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Add It All Up: IBM Is Cheap

By Cindy Johnson - Updated Apr 6, 2017 at 8:15PM

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Diversified businesses that are tough to value can be great values.

Pssst … hey, buddy, want to buy a software company at a hardware multiple? Have I got a deal for you! It's the genuine article. Famous worldwide. You've no doubt heard of it: IBM (NYSE: IBM).

Yes, I'm talking about the leading mainframe-computer company. It's still going strong in mainframes, with revenue in that segment up 69% year over year and 24 new mainframe customers in the second quarter on the heels of a product refresh. Yet mainframes account for well under 10% of Big Blue's revenue.

By revenue IBM's biggest business is services. Combined, its Global Technology Services and Global Business Services units account for 55% of revenue. Software makes up 24% while Systems & Technology (servers, storage, retail solutions, and semiconductors) accounts for 18%.

2010 Revenues

2010 Mix

2010 Change Year Over Year

Global Technology Services 37.0% 2.0%
Global Business Services 17.8% 2.6%
Software 23.8% 5.7%
Systems & Technology 17.6% 9.8%
Global Financing 3.8% 0.1%
IBM Total 100% 4.3%

Source: Capital IQ, a division of Standard & Poor's.

The softer side of IBM
So doesn't that make IBM a services company? With services accounting for more than half of revenue, many financial data providers classify it as a services company. And Wall Street analysts with services-sector expertise started to cover it in the last decade, a change from its traditional coverage by hardware analysts. But investors value companies more on profits than on revenue, and IBM's largest source of profits -- both gross profit and pre-tax profit -- is its software business.

2010 Gross Profit


Change Year-Over-Year

Gross Margin

Global Technology Services 27.9% 1.4% 33.6%
Global Business Services 10.8% 3.4% 27.1%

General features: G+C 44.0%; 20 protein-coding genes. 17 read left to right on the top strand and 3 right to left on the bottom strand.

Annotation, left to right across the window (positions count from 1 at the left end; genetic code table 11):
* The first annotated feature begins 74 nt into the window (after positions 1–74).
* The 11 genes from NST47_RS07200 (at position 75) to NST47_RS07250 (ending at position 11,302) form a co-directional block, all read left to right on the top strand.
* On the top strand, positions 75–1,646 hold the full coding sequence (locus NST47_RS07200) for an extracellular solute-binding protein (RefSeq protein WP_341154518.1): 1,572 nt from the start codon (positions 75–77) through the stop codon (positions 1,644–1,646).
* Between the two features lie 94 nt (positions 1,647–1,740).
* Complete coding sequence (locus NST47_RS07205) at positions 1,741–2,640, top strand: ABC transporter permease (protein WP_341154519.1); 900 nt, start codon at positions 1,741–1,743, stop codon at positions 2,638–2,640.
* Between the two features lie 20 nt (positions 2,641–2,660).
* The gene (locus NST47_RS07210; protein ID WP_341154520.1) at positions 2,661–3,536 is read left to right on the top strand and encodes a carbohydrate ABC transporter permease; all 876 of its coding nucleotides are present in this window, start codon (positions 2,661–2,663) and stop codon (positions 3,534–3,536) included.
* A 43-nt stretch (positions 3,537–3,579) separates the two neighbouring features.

Software 41.1% 6.2% 76.8%
Systems & Technology 14.6% 12.9% 36.9%
Global Financing 5.5% 3.4% 63.9%
IBM Total 100.0% 5.2% 47.5%

Source: Capital IQ, a division of Standard & Poor's.

Profits from IBM's two services businesses added together -- 38.8% of gross profit and 39.2% of pre-tax profit -- are still less than IBM's software profits.

2010 Net Pre-Tax Profit


Change Year-Over-Year

Net Pre-Tax Margin

Global Technology Services 26.8% 0.6% 14.1%
Global Business Services 12.4% 0.5% 13.5%
Software 43.8% 12.4% 35.8%
Systems & Technology 7.6% 11.8% 8.4%
Global Financing 9.4% 13.2% 48.0%
IBM Total  100% 8.7% 19.7%

Source: Capital IQ, a division of Standard & Poor's.

What's more, software profit margins far exceed the margins in all of IBM's other lines of business with the exception of the financing unit, which facilitates sales of IBM's other offerings. And software is a scale business. As revenues grow, margins increase. With software revenue at IBM growing faster than overall revenue, the software businesses' share of overall profits is likely to increase.

Parting it out
There's a well-established way to value companies that span multiple sectors. It's called "sum-of-the-parts." This approach breaks the company down by revenue mix, determines an apropos valuation ratio for each sector, and then sums the parts.

Let's do a sum-of-the-parts valuation on IBM, starting with its hardware business. Looking at the stocks traditionally used as comparables, IBM trades at a modest discount to Apple, which has much higher -- albeit unsustainable over the long term -- earnings growth, lacks a dividend, and is focused on consumers instead of enterprises. Apple has also had a boom-and-bust history over the decades, and its success is closely tied to CEO Steve Jobs, who is on medical leave. That makes it much riskier than IBM over the long haul.


P/E Ratio

Dividend Yield

IBM 14.9 1.6%
Apple 16.0  0.0%
Hewlett-Packard (NYSE: HPQ) 9.2 1.3%
Dell 10.2 0.0%

Source: Capital IQ, a division of Standard & Poor's.